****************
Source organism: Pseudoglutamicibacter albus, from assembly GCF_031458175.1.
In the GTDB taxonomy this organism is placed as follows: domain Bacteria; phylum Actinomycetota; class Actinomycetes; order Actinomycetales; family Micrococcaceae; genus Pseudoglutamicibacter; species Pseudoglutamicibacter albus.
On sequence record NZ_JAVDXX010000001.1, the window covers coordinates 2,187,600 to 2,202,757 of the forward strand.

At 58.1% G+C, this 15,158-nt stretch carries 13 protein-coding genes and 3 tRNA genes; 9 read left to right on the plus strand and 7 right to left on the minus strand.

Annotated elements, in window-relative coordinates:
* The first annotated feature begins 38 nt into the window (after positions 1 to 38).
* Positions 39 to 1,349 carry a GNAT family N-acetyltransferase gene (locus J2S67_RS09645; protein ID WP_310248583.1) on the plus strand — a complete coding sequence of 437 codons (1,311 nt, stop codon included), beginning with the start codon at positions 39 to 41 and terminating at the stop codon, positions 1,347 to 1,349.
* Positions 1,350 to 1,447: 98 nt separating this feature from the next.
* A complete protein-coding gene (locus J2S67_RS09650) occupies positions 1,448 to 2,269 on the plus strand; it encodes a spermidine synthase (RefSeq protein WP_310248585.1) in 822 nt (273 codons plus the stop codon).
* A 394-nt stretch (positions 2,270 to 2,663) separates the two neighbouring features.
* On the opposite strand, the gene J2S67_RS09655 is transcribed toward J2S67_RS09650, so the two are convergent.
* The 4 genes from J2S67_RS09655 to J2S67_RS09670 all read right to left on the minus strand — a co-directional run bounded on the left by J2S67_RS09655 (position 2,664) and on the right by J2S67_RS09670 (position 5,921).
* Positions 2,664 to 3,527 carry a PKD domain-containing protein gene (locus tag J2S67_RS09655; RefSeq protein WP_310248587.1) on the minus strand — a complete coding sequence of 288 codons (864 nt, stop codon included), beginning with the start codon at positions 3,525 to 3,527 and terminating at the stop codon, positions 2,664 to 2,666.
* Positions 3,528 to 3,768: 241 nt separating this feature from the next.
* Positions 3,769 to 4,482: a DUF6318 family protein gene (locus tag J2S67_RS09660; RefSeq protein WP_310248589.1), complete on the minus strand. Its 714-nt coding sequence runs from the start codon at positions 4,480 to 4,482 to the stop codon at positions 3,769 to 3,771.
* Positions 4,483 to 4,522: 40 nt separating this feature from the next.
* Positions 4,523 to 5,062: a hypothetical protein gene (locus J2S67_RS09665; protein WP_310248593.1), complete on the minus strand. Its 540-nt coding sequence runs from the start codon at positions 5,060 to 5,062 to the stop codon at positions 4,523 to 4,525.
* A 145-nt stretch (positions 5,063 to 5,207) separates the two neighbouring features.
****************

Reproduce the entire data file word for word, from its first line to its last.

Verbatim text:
Source organism: Pseudoglutamicibacter albus, from assembly GCF_031458175.1.
In the GTDB taxonomy this organism is placed as follows: domain Bacteria; phylum Actinomycetota; class Actinomycetes; order Actinomycetales; family Micrococcaceae; genus Pseudoglutamicibacter; species Pseudoglutamicibacter albus.
On sequence record NZ_JAVDXX010000001.1, the window covers coordinates 2,187,600 to 2,202,757 of the forward strand.

At 58.1% G+C, this 15,158-nt stretch carries 13 protein-coding genes and 3 tRNA genes; 9 read left to right on the plus strand and 7 right to left on the minus strand.

Annotated elements, in window-relative coordinates:
* The first annotated feature begins 38 nt into the window (after positions 1 to 38).
* Positions 39 to 1,349 carry a GNAT family N-acetyltransferase gene (locus J2S67_RS09645; protein ID WP_310248583.1) on the plus strand — a complete coding sequence of 437 codons (1,311 nt, stop codon included), beginning with the start codon at positions 39 to 41 and terminating at the stop codon, positions 1,347 to 1,349.
* Positions 1,350 to 1,447: 98 nt separating this feature from the next.
* A complete protein-coding gene (locus J2S67_RS09650) occupies positions 1,448 to 2,269 on the plus strand; it encodes a spermidine synthase (RefSeq protein WP_310248585.1) in 822 nt (273 codons plus the stop codon).
* A 394-nt stretch (positions 2,270 to 2,663) separates the two neighbouring features.
* On the opposite strand, the gene J2S67_RS09655 is transcribed toward J2S67_RS09650, so the two are convergent.
* The 4 genes from J2S67_RS09655 to J2S67_RS09670 all read right to left on the minus strand — a co-directional run bounded on the left by J2S67_RS09655 (position 2,664) and on the right by J2S67_RS09670 (position 5,921).
* Positions 2,664 to 3,527 carry a PKD domain-containing protein gene (locus tag J2S67_RS09655; RefSeq protein WP_310248587.1) on the minus strand — a complete coding sequence of 288 codons (864 nt, stop codon included), beginning with the start codon at positions 3,525 to 3,527 and terminating at the stop codon, positions 2,664 to 2,666.
* Positions 3,528 to 3,768: 241 nt separating this feature from the next.
* Positions 3,769 to 4,482: a DUF6318 family protein gene (locus tag J2S67_RS09660; RefSeq protein WP_310248589.1), complete on the minus strand. Its 714-nt coding sequence runs from the start codon at positions 4,480 to 4,482 to the stop codon at positions 3,769 to 3,771.
* Positions 4,483 to 4,522: 40 nt separating this feature from the next.
* Positions 4,523 to 5,062: a hypothetical protein gene (locus J2S67_RS09665; protein WP_310248593.1), complete on the minus strand. Its 540-nt coding sequence runs from the start codon at positions 5,060 to 5,062 to the stop codon at positions 4,523 to 4,525.
* A 145-nt stretch (positions 5,063 to 5,207) separates the two neighbouring features.